Thomas Massie, the Kentucky Republican who leads the Congressional Second Amendment Caucus, and Dianne Feinstein, the California Democrat who is one of the Senate's most persistent gun controllers, do not agree on much. But the congressman and the senator both see the folly of the National Rifle Association's position on Bump Stocks, the firearm accessories that Stephen Paddock used in his deadly October 1 attack on country music fans in Las Vegas.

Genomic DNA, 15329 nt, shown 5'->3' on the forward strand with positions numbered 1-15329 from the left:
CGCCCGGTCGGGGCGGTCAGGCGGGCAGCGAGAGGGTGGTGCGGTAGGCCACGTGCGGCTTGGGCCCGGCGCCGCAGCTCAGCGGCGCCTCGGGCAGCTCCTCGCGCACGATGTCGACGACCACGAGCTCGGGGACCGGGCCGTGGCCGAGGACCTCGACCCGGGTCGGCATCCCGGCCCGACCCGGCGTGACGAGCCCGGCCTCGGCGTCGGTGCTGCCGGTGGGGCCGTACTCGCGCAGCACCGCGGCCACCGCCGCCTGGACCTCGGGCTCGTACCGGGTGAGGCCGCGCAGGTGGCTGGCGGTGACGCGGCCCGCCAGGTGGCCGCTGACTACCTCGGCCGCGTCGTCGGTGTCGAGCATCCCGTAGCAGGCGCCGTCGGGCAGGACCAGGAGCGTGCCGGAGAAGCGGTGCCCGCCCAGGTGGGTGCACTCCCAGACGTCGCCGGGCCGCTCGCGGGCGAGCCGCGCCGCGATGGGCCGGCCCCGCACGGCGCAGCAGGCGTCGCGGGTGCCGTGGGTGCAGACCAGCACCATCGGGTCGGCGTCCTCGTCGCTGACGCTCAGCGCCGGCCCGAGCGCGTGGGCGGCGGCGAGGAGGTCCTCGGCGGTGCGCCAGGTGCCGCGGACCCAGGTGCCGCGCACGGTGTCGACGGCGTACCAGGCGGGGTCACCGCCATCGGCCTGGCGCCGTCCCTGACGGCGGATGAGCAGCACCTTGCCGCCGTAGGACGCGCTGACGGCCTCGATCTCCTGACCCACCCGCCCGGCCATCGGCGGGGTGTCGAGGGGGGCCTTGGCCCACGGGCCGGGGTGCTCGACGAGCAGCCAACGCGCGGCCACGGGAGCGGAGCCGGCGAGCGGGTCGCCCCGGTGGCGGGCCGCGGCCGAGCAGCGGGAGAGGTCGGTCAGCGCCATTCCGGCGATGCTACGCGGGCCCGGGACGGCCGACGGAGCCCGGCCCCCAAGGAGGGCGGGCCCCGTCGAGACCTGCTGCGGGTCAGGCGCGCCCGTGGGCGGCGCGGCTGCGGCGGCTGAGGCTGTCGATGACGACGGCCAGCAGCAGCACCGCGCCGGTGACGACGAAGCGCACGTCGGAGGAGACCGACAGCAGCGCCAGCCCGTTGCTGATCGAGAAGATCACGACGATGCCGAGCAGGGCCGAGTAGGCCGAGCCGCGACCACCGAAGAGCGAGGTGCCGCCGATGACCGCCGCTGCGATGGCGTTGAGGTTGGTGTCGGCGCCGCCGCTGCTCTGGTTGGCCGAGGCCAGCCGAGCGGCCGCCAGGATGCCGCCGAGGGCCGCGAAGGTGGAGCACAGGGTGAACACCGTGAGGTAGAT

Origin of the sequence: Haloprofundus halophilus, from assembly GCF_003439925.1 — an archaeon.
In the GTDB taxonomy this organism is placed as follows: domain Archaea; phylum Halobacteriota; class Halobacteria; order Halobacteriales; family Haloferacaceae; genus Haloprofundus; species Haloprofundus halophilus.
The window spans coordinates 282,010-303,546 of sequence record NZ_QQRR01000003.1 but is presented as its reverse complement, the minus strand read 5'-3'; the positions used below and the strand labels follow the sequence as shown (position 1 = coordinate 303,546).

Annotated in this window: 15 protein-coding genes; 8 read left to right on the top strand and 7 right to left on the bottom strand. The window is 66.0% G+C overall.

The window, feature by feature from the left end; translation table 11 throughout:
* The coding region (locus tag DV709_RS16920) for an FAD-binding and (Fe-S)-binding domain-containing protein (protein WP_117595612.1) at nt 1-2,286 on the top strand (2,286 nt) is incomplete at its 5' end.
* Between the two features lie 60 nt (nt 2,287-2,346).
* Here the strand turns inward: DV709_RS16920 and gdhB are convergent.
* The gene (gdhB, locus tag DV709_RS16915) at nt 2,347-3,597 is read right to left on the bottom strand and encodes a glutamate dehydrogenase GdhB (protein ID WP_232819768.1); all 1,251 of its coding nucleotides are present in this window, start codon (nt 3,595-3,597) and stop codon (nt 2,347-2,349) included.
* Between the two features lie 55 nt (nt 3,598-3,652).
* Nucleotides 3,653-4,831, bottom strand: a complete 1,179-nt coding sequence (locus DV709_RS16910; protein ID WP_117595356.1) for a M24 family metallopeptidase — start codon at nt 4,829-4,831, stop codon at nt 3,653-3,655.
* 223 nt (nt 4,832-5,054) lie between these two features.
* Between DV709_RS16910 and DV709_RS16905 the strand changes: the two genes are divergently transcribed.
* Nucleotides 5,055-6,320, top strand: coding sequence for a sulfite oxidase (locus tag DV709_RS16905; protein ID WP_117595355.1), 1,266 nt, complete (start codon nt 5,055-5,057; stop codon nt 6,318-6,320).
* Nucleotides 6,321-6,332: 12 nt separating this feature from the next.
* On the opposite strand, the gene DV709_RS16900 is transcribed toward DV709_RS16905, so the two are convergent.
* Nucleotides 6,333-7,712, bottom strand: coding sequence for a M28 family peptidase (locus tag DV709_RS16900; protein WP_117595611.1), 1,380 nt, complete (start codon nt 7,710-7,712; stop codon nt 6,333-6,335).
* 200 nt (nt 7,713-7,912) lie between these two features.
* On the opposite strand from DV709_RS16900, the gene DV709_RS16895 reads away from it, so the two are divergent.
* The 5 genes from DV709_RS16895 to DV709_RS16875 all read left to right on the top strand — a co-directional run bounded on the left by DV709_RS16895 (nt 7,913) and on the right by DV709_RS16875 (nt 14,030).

The NRA opposes a legislative ban on Bump stocks but wants the Bureau of Alcohol, Tobacco, Firearms, and Explosives (ATF) to reconsider the question of whether they are legal. Jacob Sullum argues that the administrative approach favored by the NRA invites unelected bureaucrats to rewrite a statute for political purposes, undermining the rule of law and the separation of powers.
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